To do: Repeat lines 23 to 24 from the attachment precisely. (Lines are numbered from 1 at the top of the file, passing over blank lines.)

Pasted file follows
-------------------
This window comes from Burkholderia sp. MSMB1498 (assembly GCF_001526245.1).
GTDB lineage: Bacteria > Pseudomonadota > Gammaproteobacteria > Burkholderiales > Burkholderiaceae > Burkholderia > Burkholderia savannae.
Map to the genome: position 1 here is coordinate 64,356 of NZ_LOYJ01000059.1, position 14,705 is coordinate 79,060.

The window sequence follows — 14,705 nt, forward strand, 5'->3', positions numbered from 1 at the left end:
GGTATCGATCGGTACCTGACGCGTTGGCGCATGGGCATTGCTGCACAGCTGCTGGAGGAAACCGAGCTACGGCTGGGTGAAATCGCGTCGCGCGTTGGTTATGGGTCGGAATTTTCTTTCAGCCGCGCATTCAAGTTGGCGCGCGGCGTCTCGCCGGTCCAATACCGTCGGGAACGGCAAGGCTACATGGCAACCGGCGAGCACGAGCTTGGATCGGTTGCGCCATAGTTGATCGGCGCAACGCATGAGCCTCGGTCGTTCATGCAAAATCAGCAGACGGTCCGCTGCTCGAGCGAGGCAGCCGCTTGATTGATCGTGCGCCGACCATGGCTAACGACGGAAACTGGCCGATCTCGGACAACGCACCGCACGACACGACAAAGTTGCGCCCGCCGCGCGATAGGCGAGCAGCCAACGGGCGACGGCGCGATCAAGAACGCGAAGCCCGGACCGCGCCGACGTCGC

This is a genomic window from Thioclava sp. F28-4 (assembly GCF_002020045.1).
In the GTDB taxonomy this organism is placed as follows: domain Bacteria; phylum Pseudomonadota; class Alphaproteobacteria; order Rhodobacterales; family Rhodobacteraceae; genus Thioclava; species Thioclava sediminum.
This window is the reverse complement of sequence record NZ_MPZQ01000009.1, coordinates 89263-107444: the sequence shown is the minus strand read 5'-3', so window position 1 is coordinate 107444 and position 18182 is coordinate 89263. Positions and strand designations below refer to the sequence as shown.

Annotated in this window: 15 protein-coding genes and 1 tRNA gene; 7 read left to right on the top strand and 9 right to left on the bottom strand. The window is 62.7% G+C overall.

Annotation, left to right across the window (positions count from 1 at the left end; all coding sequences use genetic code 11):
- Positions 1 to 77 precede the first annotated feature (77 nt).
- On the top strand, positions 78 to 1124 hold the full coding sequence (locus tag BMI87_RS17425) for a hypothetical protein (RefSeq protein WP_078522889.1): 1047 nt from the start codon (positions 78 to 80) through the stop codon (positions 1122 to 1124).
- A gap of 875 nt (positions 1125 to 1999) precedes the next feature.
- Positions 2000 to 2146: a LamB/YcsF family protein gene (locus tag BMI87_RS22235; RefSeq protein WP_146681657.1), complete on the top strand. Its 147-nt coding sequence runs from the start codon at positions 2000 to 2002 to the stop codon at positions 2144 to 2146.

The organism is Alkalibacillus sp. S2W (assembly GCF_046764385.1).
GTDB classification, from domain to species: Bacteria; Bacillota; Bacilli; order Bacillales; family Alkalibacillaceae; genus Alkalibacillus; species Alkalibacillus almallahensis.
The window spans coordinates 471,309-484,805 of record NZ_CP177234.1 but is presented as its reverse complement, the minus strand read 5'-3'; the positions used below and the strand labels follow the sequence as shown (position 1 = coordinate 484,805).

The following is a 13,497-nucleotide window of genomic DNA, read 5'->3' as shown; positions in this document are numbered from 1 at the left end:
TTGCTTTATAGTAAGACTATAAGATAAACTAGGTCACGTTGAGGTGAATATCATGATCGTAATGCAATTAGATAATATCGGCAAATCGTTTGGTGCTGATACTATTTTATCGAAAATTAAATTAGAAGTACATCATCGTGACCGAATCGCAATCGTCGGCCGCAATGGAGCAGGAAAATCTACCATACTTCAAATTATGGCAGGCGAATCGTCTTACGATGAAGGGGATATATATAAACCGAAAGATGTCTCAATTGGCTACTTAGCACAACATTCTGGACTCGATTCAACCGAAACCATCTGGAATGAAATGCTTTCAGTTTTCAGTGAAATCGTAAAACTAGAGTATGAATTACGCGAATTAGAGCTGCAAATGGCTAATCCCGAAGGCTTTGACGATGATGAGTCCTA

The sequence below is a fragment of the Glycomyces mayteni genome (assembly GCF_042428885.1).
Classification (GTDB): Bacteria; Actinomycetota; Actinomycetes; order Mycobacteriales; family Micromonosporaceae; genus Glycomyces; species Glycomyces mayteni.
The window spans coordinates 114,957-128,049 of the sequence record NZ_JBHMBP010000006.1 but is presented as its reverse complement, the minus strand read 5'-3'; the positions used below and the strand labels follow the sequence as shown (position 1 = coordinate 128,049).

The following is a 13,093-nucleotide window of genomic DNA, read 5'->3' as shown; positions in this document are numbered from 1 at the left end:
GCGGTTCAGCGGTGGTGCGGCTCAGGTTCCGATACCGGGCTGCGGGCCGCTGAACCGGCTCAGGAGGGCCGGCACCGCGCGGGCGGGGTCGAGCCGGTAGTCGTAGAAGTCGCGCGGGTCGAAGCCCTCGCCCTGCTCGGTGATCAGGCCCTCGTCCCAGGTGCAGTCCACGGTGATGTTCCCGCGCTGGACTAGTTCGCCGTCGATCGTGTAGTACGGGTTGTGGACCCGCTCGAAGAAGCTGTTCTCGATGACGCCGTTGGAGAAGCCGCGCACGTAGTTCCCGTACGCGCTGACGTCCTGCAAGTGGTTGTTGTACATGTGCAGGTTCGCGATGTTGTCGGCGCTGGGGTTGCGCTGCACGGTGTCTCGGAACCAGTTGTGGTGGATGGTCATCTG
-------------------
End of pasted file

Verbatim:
The following is a 13,093-nucleotide window of genomic DNA, read 5'->3' as shown; positions in this document are numbered from 1 at the left end:
GCGGTTCAGCGGTGGTGCGGCTCAGGTTCCGATACCGGGCTGCGGGCCGCTGAACCGGCTCAGGAGGGCCGGCACCGCGCGGGCGGGGTCGAGCCGGTAGTCGTAGAAGTCGCGCGGGTCGAAGCCCTCGCCCTGCTCGGTGATCAGGCCCTCGTCCCAGGTGCAGTCCACGGTGATGTTCCCGCGCTGGACTAGTTCGCCGTCGATCGTGTAGTACGGGTTGTGGACCCGCTCGAAGAAGCTGTTCTCGATGACGCCGTTGGAGAAGCCGCGCACGTAGTTCCCGTACGCGCTGACGTCCTGCAAGTGGTTGTTGTACATGTGCAGGTTCGCGATGTTGTCGGCGCTGGGGTTGCGCTGCACGGTGTCTCGGAACCAGTTGTGGTGGATGGTCATCTG